Mind you, human rights tend to be honoured a lot more on paper than in practice. So it will be with river rights. Rivers, lakes, oceans and their defenders will continue to face countless challenges and battles. But at least now two rivers have some legal rights to defend.
Meanwhile in the USA, rivers have no more rights than do sewers or highways, both of which purposes they serve. In sharp contrast, corporations in the USA won long ago the same legal rights as individual citizens, which they deploy to commit horrible crimes against humanity and nature, including the poisoning of rivers, lakes and oceans. Of course, unlike actual human persons, corporations regularly get away with murder.
In Canada the picture isn’t much better. The late Conservative regime decimated environmental protections for all but 159 lakes and rivers in this country, leaving more than 31,000 lakes and 2.25 million rivers wide open to destruction. Breaking election promises to reverse their predecessors’ crimes against nature, instead the current Liberal regime is deferring to corporate pressure to maintain the status quo.
In such a grim context, the hard-won court decisions in New Zealand and India represent a huge step forward, rare signs that we can act sanely and respectfully in relation to the natural world, our life support system.
Meanwhile, in Washington DC President Trump has just re-opened the door to the infamous Keystone XL pipeline, which his predecessor had temporarily blocked. The new president also promised to accelerate construction of bitterly fought Dakota Access Pipeline.
In Ottawa, the Liberal government recently rubber-stamped two dangerously invasive pipelines in Canada: Kinder Morgan’s line to the Pacific coast and Enbridge’s expansion of Line 3 to the U.S. midwest.
Prime Minister Trudeau also welcomed the Keystone decision. “I’ve been on the record for many years supporting it,” he said in Calgary. “We know we can get our resources to market more safely and responsibly while meeting our climate-change goals.”
Soon the world’s dirtiest oil will flow more abundantly than ever from the Alberta tar sands.
We are told by the oil cabal, its collaborators in government and big media that Canadians need it. But notice where it’s going: to the Pacific Ocean and to the USA, in both cases for sale far, far away. It will leave behind: mountains of broken promises to First Nations and the rest of us, a moonscape in northern Alberta, toxic spills and explosions along the routes, and countless tons of life-destroying greenhouse gas. Hidden somewhere in there, we are told, is a fair bargain.
In Alberta, Premier Rachel Notley welcomed all three pipelines. At the same time, her NDP government reneged on a promise to charge oil companies higher provincial royalties for the oil they plunder. “It is not the time to reach out and make a big money grab,” she told reporters, “because that is just not going to help Albertans.”
Ah. But then soon after and with no apparent shame Notley said, “We’re at the point now where the Alberta economy needs to be enjoying the benefits of a higher return for our oil and gas… That is definitely something that will happen as a result of the Keystone.”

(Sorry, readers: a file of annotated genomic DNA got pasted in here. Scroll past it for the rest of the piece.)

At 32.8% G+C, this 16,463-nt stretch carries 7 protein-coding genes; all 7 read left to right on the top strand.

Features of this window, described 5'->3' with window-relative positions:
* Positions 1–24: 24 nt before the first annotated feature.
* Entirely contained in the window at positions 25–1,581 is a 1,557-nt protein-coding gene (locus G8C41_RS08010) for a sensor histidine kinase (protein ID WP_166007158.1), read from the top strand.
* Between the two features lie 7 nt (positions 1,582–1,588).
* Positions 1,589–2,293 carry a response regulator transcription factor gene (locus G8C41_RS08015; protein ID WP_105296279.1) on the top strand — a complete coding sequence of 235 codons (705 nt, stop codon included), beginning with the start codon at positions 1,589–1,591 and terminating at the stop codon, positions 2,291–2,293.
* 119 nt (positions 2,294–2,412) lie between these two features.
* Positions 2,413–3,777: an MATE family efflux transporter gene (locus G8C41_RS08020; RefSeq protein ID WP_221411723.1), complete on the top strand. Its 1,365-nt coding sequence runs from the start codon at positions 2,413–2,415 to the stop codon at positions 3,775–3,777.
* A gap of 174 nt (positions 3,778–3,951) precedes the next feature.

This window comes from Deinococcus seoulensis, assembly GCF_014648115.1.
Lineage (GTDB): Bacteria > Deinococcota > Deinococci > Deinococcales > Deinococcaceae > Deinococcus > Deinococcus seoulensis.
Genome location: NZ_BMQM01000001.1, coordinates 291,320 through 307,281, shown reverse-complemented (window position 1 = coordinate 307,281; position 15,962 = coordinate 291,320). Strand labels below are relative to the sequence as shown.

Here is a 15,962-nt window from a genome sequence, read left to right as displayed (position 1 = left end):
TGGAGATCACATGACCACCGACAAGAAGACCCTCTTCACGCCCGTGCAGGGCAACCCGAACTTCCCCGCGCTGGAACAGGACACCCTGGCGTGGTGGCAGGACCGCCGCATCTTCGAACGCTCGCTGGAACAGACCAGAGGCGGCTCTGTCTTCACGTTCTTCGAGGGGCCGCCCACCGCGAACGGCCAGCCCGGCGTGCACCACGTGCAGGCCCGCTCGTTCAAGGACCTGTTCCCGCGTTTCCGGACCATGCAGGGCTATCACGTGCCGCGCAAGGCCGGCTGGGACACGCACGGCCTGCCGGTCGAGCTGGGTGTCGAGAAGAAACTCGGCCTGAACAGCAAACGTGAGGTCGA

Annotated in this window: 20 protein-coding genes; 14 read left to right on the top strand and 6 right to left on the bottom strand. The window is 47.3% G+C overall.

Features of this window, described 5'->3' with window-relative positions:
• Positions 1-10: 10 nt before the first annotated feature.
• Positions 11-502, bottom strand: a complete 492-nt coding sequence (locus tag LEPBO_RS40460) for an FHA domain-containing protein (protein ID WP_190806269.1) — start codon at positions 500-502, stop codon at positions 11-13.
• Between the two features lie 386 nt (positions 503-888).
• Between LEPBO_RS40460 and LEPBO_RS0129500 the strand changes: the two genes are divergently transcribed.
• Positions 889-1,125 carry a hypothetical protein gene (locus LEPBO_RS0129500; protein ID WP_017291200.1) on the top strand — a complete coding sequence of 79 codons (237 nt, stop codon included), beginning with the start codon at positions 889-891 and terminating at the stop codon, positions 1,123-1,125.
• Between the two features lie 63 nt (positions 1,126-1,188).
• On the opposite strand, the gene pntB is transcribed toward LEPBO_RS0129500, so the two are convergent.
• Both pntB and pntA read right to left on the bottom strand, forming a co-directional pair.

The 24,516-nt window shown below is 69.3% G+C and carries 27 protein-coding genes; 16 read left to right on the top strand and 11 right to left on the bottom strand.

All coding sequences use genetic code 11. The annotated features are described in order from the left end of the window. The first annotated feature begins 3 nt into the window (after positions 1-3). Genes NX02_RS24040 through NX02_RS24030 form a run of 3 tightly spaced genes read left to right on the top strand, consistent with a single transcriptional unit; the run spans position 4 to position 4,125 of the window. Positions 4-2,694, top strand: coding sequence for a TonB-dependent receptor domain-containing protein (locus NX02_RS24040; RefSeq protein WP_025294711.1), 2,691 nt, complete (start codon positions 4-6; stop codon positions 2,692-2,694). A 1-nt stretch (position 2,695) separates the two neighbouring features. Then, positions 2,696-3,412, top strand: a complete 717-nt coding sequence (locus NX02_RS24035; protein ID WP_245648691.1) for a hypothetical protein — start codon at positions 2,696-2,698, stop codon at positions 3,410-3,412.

With Liberals and social democrats like these running things, who needs a Trump?
Across Canada, the US and planet earth, our only home, the battle goes on.
With remarkable foresight, in March an NDP member of the Ontario legislature, Peter Tabuns, introduced a bill (proposed law) to ban fracking in Ontario. (Fracking = hydraulic fracturing of the earth’s crust for gas and oil.)
With remarkable stupidity, the ruling Liberal government immediately denied any need for such a bill. There is no fracking yet in Ontario, said Natural Resources Minister Bill Mauro, so there is no need for a ban. More detail here.
Without a ban, the door stays wide open. Wherever the door is open, oil and gas corporations walk right in and start drilling. And wherever frackers drill, disaster follows. Ask people on what’s left of the ground in Ohio, Pennsylvania, Texas, the Dakotas, south England…
Fracking consumes and poisons millions of litres of fresh water – for every well. The drillers inject a toxic brew of chemicals under high pressure to smash underground shale and force oil and gas to the surface. Fracking operations leak vast quantities of methane, a devastating greenhouse gas. They also set off earthquake epidemics where such incidents have been rare. And then there are the pipelines to transport the gas/oil to refineries and ports, and with pipelines, spills and explosions.
Result: Immense profit for a few, incalculable harm for the rest of us and the earth.
Worldwide, as soon as people become informed about fracking, resistance grows rapidly, and people have won government bans and moratoria in many municipalities, provinces, states and countries. Check here for an up-to-date list.
Meanwhile in Ontario, the door – our door, by the way – remains wide open.
In a 2014 poll, 75% of Ontarians supported a moratorium on fracking. As Peter Tabuns understands, the time to close the door is now, before it’s too late.
The bill to ban fracking is scheduled to come to a vote on May 7, a week from now. Send a message to Premier Wynne, via a new email campaign from the Council of Canadians: Ban fracking in Ontario. Close the door now.
The underground story on fracking and the growing resistance is here, inside Bold Scientists. Scroll down to chapter 10, The unsolved problem.